Monday, July 06, 2009

2d DCA Upholds Issuance of Permits to Phosphate Mine; Clarifies Standing and Cumulative Impact

Peace River/Manasota Regional Water Supply Authority et al v. IMC Phosphate et al, 34 Fla. L. Weekly D348 (Fla. 2d DCA 2009)

Charlotte County v. IMC Phosphate et al, 34 Fla. L. Weekly D357 (Fla. 2d DCA 2009)

In Peace River/Manasota Regional Water Supply Authority et al v. IMC Phosphate et al, the Court found that the users of waters below a proposed phosphate mine had standing to challenge the permit (well, duh). The Court also held that the DEP’s approach to dealing (or not dealing, from the petitioners' point of view) with cumulative impacts was legally justified, particularly by focusing on the statutory language regarding “adverse impacts” and the agency's authority to interpret the statute. The Court noted that reasonable assurences had to be made to address "adverse impacts" and not all impacts.

In Charlotte County et al v. IMC Phosphate et al, which involved the same permitting decision but different parties, the Court held that DEP did not violate Chapter 120 or due process by remanding the ALJ’s recommended order for additional findings regarding potential permit conditions. In effect, the DEP action allowed the applicant to add evidence regarding additional mitigation conditions that would allow the permit to be issued. The Court rejected the claims by Charlotte and Sarasota County that this action illegally gave IMC the opportunity to amend its application.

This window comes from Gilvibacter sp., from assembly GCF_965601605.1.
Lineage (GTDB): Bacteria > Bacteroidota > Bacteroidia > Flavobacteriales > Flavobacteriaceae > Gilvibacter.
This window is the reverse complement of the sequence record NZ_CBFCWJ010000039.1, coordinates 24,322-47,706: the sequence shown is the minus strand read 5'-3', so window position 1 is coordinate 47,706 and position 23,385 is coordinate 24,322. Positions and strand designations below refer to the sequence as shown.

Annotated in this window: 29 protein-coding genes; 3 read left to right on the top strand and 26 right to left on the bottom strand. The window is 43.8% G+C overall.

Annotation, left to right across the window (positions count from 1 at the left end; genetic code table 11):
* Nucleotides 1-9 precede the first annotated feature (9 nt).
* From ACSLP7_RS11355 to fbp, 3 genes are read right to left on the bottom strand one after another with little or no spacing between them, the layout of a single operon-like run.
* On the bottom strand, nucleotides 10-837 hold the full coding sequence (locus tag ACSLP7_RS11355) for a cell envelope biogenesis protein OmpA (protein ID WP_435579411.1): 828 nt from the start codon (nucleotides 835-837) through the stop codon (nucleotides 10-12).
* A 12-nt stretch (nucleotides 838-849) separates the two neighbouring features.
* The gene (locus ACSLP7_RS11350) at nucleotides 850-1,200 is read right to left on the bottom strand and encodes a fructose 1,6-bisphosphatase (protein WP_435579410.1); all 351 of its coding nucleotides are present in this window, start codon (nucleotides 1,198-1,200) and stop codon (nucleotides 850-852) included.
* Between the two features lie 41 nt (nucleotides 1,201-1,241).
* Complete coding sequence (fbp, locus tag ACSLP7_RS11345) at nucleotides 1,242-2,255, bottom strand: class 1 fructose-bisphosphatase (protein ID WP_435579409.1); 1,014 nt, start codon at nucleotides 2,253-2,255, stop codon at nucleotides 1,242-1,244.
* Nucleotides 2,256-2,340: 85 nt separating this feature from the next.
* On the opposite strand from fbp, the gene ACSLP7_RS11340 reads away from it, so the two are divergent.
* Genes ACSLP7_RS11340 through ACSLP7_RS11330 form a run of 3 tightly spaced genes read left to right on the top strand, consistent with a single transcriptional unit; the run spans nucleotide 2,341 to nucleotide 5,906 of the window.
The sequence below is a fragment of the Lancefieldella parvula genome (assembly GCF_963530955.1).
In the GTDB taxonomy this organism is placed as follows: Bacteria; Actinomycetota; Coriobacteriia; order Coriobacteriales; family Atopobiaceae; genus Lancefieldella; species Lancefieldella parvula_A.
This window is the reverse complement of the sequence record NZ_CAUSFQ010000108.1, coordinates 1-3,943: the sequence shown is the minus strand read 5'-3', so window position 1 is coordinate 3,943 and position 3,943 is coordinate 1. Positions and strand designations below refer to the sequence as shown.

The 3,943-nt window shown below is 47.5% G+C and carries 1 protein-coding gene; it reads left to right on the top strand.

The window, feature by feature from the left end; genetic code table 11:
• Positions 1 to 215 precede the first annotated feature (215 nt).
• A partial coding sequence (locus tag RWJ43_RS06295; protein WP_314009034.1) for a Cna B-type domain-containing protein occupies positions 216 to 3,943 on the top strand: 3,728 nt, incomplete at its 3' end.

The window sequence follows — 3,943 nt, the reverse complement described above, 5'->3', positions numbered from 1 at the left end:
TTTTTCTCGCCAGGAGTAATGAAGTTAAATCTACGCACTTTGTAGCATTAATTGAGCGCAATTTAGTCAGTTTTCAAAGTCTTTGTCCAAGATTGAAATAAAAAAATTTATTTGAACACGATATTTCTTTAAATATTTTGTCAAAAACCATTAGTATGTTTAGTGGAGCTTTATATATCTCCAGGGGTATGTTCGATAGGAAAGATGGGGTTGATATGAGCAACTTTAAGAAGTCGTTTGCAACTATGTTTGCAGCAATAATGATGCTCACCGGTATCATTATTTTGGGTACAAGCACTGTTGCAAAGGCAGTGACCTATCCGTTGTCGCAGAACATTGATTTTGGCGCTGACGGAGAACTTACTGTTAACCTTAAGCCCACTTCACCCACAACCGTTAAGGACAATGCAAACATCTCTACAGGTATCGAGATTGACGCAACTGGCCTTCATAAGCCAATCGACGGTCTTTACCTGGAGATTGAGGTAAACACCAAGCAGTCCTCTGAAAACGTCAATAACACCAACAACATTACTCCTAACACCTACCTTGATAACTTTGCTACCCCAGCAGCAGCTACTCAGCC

What is very interesting and critical in this decision is the Court’s recognition that under the permitting process, “The mining of phosphate is statutorily regulated, not because it is illegal, but rather to insure that the business may operate effectively without harming the public or the environment.” This is clearly true of almost any permitting process. The Court’s position is that this allows the agency to issue a permit under such terms as may comply with the statutory requirements, even if those terms are not all found in the initial application.
Critical to the decision was that DEP determined that the ALJ had misinterpreted and applied policy with the result that the relevant issues were not fully explored in the first hearing and order.

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